ILN: BUYING AND SELLING REAL ESTATE - AN INTERNATIONAL GUIDE

[BUYING AND SELLING REAL ESTATE IN CZECH REPUBLIC]

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KEY FACTS OF REAL ESTATE ACQUISITIONS UNDER CZECH LAW I. Types of Real Property Transactions

subject to. The register also contains records called “notices” which convey important information regarding the registered property or its owners or people holding any other rights to the registered property, for instance – information regarding dispossession, ongoing enforcement proceedings, prohibition of disposition, and prohibition on the establishment of a pledge. c. Description of the necessary repairs or other regulations the seller/buyer has to comply with. d. Date when the property was handed over to the buyer or the agreed upon date of transfer of ownership of the property (N.B. the ownership of the property is transferred on the day of registration in the Land Registry retroactively on the day of the filing of the request). e. The conditions of the change of ownership. f. Charges on the property. g. A declaration regarding the mandatory municipal permits, such as, for instance, the occupancy permit determining the purpose of the use of the real estate. h. Detailed representations and warranties regarding the current rights and titles to the property; substantial characteristics of the property such as: access thereto, access to utilities (gas, electricity, etc.) i. The Energy Performance Certificate of the building must be obtained by the seller and handed over to the purchaser, it is thus recommended to include it in the purchase agreement as an annex thereto.

a) Purchase of an undeveloped plot of land; b) Purchase of a developed plot of land; c) Purchase of a building (that is not a part of a plot of land); d) Purchase of an apartment; e) Purchase of a right to build; f) Purchase by way of a share deal through a corporation that owns the real estate. Note: The right to build is a right in rem related to a plot of land consisting in a right to have an above ground or underground structure on that plot of land, regardless of whether such a structure has already been built or is yet to be built. Under Czech law, a right to build is as an immovable asset. II. Essential Contents of the Purchase Agreement a. The contracting parties, as well as the purchase price and the payment terms. b. Exact description of the real estate, i.e., the land, any fixtures and fittings of the building or apartment and existing appurtenances, easements, pledges, etc. Czech law expressly prescribes how the land and buildings ought to be described in order to be successfully included in the Land Registry. The Land Registry contains all of the necessary components of the description required for the registration; it is thus advisable to extract the required information therefrom. Note: A thorough review of the information lodged with the Land Registry is of major importance when gathering information on the realities of the seller’s title to the property, existing mortgages, and possible ongoing proceedings the property may be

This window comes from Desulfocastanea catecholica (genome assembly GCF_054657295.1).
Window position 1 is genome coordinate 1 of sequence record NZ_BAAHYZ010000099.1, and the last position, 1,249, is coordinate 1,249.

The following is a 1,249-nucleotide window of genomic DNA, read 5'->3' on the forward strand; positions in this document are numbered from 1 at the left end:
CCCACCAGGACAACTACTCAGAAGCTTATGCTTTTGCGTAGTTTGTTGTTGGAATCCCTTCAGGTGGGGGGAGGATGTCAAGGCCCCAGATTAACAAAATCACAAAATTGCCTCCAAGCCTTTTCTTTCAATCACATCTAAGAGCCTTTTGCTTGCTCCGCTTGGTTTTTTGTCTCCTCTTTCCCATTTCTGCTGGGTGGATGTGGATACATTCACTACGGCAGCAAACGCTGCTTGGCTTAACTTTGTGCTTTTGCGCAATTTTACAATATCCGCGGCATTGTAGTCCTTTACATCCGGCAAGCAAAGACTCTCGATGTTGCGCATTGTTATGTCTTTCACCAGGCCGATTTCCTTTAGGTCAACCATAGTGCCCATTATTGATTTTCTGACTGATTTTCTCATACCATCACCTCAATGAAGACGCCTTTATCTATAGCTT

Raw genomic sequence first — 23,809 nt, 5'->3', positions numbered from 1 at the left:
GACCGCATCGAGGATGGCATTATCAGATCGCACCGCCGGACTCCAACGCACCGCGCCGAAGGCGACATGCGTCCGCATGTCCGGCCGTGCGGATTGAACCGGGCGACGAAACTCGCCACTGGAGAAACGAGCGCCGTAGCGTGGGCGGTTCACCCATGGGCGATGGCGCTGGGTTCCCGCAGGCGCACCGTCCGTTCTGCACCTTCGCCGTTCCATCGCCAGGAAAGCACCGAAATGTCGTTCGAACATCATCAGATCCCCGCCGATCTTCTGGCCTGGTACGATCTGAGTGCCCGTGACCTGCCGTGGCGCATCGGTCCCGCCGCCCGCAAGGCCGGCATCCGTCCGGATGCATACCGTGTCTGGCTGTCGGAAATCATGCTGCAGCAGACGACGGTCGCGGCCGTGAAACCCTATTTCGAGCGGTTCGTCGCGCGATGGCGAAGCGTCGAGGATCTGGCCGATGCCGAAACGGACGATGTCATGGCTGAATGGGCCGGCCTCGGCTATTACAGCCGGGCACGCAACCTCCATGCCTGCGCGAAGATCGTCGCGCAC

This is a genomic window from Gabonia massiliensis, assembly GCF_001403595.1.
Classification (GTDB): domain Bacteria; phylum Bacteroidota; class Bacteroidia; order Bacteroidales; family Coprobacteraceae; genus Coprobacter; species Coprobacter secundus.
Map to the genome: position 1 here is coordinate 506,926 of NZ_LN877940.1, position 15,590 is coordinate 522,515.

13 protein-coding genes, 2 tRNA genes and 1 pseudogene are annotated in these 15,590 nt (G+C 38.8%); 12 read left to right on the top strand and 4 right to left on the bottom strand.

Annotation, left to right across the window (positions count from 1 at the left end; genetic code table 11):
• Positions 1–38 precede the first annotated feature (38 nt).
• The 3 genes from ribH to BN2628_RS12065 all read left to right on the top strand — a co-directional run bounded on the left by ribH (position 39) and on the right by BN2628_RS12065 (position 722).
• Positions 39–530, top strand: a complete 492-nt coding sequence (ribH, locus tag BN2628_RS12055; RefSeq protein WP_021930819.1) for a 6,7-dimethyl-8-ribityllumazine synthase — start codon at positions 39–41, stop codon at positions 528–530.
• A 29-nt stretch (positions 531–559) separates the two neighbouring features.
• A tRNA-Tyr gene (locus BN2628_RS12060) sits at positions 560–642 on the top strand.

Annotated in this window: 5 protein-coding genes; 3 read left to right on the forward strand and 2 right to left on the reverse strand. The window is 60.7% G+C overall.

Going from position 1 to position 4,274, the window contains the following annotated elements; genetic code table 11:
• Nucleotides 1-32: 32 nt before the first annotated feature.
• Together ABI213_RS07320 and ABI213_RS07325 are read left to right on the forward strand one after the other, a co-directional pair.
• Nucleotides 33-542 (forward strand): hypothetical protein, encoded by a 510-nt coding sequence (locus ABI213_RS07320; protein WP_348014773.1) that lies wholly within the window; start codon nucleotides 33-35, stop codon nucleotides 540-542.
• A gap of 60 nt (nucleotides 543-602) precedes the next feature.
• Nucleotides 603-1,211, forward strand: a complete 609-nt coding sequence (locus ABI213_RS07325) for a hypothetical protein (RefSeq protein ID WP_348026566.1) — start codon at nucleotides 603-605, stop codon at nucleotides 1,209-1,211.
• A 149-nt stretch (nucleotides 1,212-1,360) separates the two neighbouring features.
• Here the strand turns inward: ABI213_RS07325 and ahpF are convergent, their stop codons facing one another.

ILN Real Estate Group – Buying and Selling Real Estate Series

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